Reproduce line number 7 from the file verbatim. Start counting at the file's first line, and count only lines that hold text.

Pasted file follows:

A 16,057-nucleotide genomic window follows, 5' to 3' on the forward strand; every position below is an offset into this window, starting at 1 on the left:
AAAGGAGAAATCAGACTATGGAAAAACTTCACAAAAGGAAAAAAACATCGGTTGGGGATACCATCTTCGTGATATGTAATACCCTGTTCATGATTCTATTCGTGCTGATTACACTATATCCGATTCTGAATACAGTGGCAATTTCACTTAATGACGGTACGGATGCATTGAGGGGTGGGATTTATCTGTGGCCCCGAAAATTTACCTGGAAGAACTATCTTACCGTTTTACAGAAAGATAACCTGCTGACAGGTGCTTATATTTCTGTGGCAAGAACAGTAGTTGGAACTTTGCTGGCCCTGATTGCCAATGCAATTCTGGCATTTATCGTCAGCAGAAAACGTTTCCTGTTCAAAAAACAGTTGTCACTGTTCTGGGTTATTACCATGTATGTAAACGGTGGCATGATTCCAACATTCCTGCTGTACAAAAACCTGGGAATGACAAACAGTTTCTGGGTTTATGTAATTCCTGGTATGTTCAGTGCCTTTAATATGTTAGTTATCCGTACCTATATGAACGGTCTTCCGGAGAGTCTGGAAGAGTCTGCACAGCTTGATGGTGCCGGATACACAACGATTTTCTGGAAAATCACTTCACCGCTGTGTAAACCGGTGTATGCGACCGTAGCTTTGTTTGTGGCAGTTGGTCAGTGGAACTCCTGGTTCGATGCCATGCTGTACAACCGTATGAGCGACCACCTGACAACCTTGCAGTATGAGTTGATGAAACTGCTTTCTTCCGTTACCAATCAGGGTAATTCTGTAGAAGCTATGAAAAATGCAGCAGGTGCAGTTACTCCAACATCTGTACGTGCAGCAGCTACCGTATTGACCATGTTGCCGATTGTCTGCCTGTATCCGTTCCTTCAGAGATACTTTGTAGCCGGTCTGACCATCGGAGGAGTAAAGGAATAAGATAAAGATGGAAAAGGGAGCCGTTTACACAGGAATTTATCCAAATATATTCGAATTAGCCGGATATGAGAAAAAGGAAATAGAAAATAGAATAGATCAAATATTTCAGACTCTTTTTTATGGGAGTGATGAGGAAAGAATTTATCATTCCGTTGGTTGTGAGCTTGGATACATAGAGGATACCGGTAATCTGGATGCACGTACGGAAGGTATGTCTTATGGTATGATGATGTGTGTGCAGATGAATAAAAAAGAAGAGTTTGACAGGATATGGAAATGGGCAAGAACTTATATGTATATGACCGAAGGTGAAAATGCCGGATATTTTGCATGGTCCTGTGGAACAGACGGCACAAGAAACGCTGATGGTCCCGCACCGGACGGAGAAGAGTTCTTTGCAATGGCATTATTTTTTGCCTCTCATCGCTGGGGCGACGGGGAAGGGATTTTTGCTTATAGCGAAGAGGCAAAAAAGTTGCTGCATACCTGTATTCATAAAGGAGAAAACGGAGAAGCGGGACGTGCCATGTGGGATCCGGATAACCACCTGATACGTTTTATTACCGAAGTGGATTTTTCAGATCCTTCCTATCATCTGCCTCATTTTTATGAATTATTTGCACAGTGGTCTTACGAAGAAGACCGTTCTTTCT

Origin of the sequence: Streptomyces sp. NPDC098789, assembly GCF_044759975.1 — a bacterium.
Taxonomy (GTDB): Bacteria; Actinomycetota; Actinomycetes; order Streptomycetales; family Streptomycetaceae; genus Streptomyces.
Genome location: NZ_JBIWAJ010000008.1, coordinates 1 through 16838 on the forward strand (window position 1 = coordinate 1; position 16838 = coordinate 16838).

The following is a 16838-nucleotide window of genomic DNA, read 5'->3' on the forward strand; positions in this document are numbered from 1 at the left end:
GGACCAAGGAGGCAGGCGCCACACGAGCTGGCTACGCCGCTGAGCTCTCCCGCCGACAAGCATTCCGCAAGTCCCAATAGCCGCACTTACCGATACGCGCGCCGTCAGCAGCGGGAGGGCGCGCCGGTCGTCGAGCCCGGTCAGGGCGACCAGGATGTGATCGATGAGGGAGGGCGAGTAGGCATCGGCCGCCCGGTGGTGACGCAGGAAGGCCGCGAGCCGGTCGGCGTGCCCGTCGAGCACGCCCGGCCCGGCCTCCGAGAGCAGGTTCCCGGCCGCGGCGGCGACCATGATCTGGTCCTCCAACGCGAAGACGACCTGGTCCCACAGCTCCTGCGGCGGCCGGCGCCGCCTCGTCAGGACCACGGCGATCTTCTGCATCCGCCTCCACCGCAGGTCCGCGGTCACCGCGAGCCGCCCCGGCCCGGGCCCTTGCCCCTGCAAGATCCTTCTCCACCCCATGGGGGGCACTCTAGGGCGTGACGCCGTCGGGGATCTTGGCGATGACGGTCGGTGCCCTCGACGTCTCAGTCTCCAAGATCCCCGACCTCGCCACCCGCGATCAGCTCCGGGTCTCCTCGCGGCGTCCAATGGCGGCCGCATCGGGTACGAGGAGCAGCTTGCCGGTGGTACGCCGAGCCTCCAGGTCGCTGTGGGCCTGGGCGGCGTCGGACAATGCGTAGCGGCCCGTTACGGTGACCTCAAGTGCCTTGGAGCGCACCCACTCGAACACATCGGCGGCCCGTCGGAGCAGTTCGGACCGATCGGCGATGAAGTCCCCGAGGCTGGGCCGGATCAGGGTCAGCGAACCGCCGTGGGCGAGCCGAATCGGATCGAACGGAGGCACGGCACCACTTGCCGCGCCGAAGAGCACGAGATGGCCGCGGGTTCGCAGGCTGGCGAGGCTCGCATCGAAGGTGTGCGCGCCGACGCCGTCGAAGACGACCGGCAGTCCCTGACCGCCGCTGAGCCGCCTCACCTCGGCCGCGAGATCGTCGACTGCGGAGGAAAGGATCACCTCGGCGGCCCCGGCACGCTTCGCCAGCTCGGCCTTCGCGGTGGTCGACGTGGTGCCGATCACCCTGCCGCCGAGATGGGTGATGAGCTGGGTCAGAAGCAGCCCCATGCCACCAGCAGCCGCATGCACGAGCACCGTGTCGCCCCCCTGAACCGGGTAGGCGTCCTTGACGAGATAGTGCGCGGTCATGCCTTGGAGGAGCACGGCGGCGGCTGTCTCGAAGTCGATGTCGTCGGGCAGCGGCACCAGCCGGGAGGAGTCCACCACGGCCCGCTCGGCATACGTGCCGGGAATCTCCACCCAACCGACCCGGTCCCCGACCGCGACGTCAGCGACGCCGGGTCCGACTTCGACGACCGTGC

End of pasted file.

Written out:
GGACCAAGGAGGCAGGCGCCACACGAGCTGGCTACGCCGCTGAGCTCTCCCGCCGACAAGCATTCCGCAAGTCCCAATAGCCGCACTTACCGATACGCGCGCCGTCAGCAGCGGGAGGGCGCGCCGGTCGTCGAGCCCGGTCAGGGCGACCAGGATGTGATCGATGAGGGAGGGCGAGTAGGCATCGGCCGCCCGGTGGTGACGCAGGAAGGCCGCGAGCCGGTCGGCGTGCCCGTCGAGCACGCCCGGCCCGGCCTCCGAGAGCAGGTTCCCGGCCGCGGCGGCGACCATGATCTGGTCCTCCAACGCGAAGACGACCTGGTCCCACAGCTCCTGCGGCGGCCGGCGCCGCCTCGTCAGGACCACGGCGATCTTCTGCATCCGCCTCCACCGCAGGTCCGCGGTCACCGCGAGCCGCCCCGGCCCGGGCCCTTGCCCCTGCAAGATCCTTCTCCACCCCATGGGGGGCACTCTAGGGCGTGACGCCGTCGGGGATCTTGGCGATGACGGTCGGTGCCCTCGACGTCTCAGTCTCCAAGATCCCCGACCTCGCCACCCGCGATCAGCTCCGGGTCTCCTCGCGGCGTCCAATGGCGGCCGCATCGGGTACGAGGAGCAGCTTGCCGGTGGTACGCCGAGCCTCCAGGTCGCTGTGGGCCTGGGCGGCGTCGGACAATGCGTAGCGGCCCGTTACGGTGACCTCAAGTGCCTTGGAGCGCACCCACTCGAACACATCGGCGGCCCGTCGGAGCAGTTCGGACCGATCGGCGATGAAGTCCCCGAGGCTGGGCCGGATCAGGGTCAGCGAACCGCCGTGGGCGAGCCGAATCGGATCGAACGGAGGCACGGCACCACTTGCCGCGCCGAAGAGCACGAGATGGCCGCGGGTTCGCAGGCTGGCGAGGCTCGCATCGAAGGTGTGCGCGCCGACGCCGTCGAAGACGACCGGCAGTCCCTGACCGCCGCTGAGCCGCCTCACCTCGGCCGCGAGATCGTCGACTGCGGAGGAAAGGATCACCTCGGCGGCCCCGGCACGCTTCGCCAGCTCGGCCTTCGCGGTGGTCGACGTGGTGCCGATCACCCTGCCGCCGAGATGGGTGATGAGCTGGGTCAGAAGCAGCCCCATGCCACCAGCAGCCGCATGCACGAGCACCGTGTCGCCCCCCTGAACCGGGTAGGCGTCCTTGACGAGATAGTGCGCGGTCATGCCTTGGAGGAGCACGGCGGCGGCTGTCTCGAAGTCGATGTCGTCGGGCAGCGGCACCAGCCGGGAGGAGTCCACCACGGCCCGCTCGGCATACGTGCCGGGAATCTCCACCCAACCGACCCGGTCCCCGACCGCGACGTCAGCGACGCCGGGTCCGACTTCGACGACCGTGC